A great deal has been said and written about the silences of God, but when should we be the ones who are silent and what value is in the quiet?
A popular artist once found himself in the position to observe those in power who were patrons of his work. These men he watched day in and day out were wealthy merchants, Italian noblemen and French kings.
His paintings and sculptures were used as gestures of peace between contentious nobles or demonstrations of wealth and power in court. He created stage sets and military designs for dukes. He decorated altarpieces for churches headed by powerful clergymen and frescos for venerated convents.
Despite the crowds of powerful people who surrounded him, the artist assiduously avoided becoming embroiled in political maneuvers and court intrigue. He was particularly known for his reserve.
His name was Leonardo da Vinci, and he is credited with saying, “Nothing strengthens authority so much as silence.”
This curious observation might be the polar opposite of what many people would assume to be true. If you have authority, shouldn’t you speak up? Doesn’t staying silent mean you’re essentially resigning your responsibilities as a leader?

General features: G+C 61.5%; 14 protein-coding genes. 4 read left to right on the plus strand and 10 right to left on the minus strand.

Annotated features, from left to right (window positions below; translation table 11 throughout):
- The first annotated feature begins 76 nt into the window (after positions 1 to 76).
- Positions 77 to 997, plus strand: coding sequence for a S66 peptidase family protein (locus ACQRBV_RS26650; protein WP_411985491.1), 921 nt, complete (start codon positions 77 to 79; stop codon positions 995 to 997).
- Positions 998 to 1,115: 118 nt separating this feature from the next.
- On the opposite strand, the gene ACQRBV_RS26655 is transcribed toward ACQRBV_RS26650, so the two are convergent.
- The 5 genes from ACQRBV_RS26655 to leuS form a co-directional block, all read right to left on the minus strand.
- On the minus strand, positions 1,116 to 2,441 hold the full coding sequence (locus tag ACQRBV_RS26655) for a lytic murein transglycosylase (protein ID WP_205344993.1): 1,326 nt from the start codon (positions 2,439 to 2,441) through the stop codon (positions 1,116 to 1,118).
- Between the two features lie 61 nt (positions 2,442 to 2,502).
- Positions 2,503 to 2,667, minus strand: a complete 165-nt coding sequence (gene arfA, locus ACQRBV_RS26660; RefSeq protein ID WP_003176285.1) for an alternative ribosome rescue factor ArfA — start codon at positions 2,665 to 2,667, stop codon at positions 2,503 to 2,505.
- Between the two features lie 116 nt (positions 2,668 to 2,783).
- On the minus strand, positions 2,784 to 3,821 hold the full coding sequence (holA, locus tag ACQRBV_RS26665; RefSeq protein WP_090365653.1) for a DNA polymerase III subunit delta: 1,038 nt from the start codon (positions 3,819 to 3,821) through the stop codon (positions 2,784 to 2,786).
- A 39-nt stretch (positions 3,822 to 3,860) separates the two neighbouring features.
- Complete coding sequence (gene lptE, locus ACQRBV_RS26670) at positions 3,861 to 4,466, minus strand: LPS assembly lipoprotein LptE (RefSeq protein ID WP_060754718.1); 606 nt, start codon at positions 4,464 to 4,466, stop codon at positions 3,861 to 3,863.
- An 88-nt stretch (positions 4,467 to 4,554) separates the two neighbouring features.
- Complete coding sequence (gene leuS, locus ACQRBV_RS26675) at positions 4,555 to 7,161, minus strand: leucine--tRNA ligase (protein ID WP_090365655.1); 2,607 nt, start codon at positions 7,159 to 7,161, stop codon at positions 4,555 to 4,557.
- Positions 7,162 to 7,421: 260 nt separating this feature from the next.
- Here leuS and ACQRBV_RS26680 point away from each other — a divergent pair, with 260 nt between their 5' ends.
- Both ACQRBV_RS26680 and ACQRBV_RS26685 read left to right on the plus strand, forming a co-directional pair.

While the answer to these questions may be yes in certain circumstances, silence as often as not signals greater virtues.
How Quietly Humility Walks By
A great deal has been said and written about the silences of God, but people seem less keen to discuss when we are the ones who should be silent.
Tim Challies, author and book reviewer, made special note of an ancient story many modern people might do well to hear. “The story of Apelles and the presumptuous shoemaker has been passed down through the centuries for our reflection and edification. It is a tale worth telling today.
“The Roman author Pliny the Elder tells us that as part of Apelles’ endless pursuit of perfection, he would display his finished paintings on a balcony, then hide himself so he could hear the comments of those who passed by. He believed their critiques might point out flaws he had missed and in that way generate valuable suggestions for improvement. On one occasion he displayed a painting and listened quietly while a shoemaker pointed out a flaw with a sandal on the foot of one of the subjects—the sandal had one loop too few. Apelles immediately corrected the flaw and displayed the painting again.